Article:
Art of Transit:
Speaking of LAX….
New look at the LAX people mover set to be finished in 2023 (Curbed LA)
Some interestingness burped out of Los Angeles World Airports last week about a project that always inspires some wing-flapping on this site: the automated people mover that will run between the LAX terminals, the Crenshaw/LAX Line, a new ground transportation center and a new consolidated rental car center.
Among the highlights from the LAWA staff presentation:
•With an aggressive schedule, staff believes the project can be environmentally cleared, procured, built and be in operation in 2023.
•Metro is working to accelerate and identify the funding needed to build the new station along the Crenshaw/LAX Line that will allow riders to transfer to the people mover.
•The people mover would be 2.25 miles long, 50 to 70 feet above ground and include six stations. The plan is to have trains running every two minutes with nine trains running simultaneously. Platforms would be 40 feet wide — much wider than Metro rail platforms, btw — to give riders elbow room and accommodate luggage.
•There will be moving sidewalks in the walkways between the stations and the airport terminals. Those walkways will also be used for people walking between terminals and the parking garages at the terminals.
•That means that pedestrian crossings of the very busy horseshoe road can be eliminated. Also, the consolidated rental car center and new ground transpo center are excpected to eliminate the shuttles that create congestion in the horseshoe.
•Metro is working to accelerate and identify the funding needed to build the new station along the Crenshaw/LAX Line that will allow riders to transfer to the people mover. The project’s formal name, btw, is Airport Metro Connector. Also, one project being discussed in Metro’s potential ballot measure for 2016 is a northern extension of the Crenshaw/LAX to the Purple Line Extension and possibly beyond. That could make it easier for more people to get to the airport via Metro Rail.
•The airport is seeking to build the project as a public-private partnership. How it works: firms will bid on the project. They’ll design it and build it at their expense and then after it opens receive an annual fee from LAX with the terms to be determined (staff says a typical arrangement is a 30 to 35 year fee). The idea is to give the builder incentive to keep costs in line and get the project open asap so they can start collecting the fee — which also depends in part on their ability to keep the people mover in good working order.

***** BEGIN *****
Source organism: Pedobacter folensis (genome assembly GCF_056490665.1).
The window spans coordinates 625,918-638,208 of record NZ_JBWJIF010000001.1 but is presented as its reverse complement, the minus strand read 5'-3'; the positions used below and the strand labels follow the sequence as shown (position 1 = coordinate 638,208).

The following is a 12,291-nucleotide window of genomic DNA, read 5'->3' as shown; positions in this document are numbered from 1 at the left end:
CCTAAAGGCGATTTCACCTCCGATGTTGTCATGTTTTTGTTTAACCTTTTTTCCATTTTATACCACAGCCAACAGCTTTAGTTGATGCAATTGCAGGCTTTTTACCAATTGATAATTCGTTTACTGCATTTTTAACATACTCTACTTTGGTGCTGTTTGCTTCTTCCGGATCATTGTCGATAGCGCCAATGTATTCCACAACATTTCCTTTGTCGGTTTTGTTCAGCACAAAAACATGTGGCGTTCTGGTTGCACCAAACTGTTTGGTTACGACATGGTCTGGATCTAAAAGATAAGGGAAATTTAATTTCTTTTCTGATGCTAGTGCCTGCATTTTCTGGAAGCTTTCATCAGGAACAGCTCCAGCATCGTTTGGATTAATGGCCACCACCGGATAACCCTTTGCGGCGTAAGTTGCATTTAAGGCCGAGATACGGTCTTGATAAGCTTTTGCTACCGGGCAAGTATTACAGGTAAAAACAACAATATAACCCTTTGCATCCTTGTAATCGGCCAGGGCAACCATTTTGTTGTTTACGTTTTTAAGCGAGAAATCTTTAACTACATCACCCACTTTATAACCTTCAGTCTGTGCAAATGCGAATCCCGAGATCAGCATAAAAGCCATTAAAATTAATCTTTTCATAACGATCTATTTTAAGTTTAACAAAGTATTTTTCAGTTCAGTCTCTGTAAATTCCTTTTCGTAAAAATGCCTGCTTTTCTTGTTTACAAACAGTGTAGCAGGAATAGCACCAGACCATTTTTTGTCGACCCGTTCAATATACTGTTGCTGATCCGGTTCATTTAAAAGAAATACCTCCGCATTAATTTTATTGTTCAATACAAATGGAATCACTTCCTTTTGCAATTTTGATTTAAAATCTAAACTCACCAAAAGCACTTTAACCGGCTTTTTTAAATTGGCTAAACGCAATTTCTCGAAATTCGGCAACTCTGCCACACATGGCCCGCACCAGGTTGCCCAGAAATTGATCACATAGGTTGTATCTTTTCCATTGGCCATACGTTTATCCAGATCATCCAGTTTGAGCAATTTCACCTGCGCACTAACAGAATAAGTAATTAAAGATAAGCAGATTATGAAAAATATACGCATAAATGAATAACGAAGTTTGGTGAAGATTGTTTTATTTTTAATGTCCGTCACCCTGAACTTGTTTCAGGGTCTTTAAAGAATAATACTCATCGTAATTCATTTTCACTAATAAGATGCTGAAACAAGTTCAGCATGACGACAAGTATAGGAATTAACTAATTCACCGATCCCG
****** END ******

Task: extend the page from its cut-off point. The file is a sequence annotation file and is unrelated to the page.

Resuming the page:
Attentive readers know that public-private partnerships are oft-talked about in transit circles but not as often executed. So it’s intriguing to see LAX take the PPP route. It’s also worth noting that next spring the Denver RTD will open a new 22-mile rail line between downtown Denver and the airport, and the project was partially funded as a PPP. Attentive readers know that the former chief of the RTD, Phil Washington, is the current chief of Metro.
All in all, I think it’s safe to file this one in the Department of We’ll See. Getting the LAX people mover done by 2023 sounds do-able to me and I think it helps that the mayor of L.A. — who hires/fires the head of LAX — has a very vested interest in the project, given that L.A. is competing for the 2024 Summer Olympics. That said, it’s a project that requires building on top of existing infrastructure in a very trafficky part of our region, and that strikes me as Very, Very Challenging.
How important is downtown? (Human Transit)
Mentioning Houston and L.A. as examples, transit planner Jarrett Walker argues that funneling all transit into one downtown area doesn’t match what many cities have become with many job and residential centers across the region. This isn’t just true of the Sunbelt in the U.S., Jarrett argues — it’s also true in places such as Paris and the Netherlands.
So growing a single downtown isn’t the key to becoming a great transit city. Quite the opposite, it’s best to have a pattern of many centers, all generating high demand, and supporting balanced two-way flows between them that let us move more people on less infrastructure. This is the great advantage of Paris or Los Angeles or the Dutch Randstad over Chicago or Manhattan.
So remember: when it comes to the efficiency and abundance of transit — or roads for that matter — “downtown” isn’t all it’s cracked up to be. For transit, big clumps of density and walkability are great, but several are better than one.
In the city of Los Angeles, planners for decades have been pushing the multi-center approach. From 1970:
If you think about it, such a plan makes a lot of sense in a big, sprawling region — in theory, at least, it puts a lot more jobs and other commercial centers near a lot more homes.
The problem here has been that a lot of the development occurred either before or without the accompanying transit system needed to tie it all together. Remember: voters four times in the 1960s and ’70s rejected transit plans before Prop A, Prop C and Measure R were approved in 1980, 1990 and 2008, respectively, to raise funds for transit projects.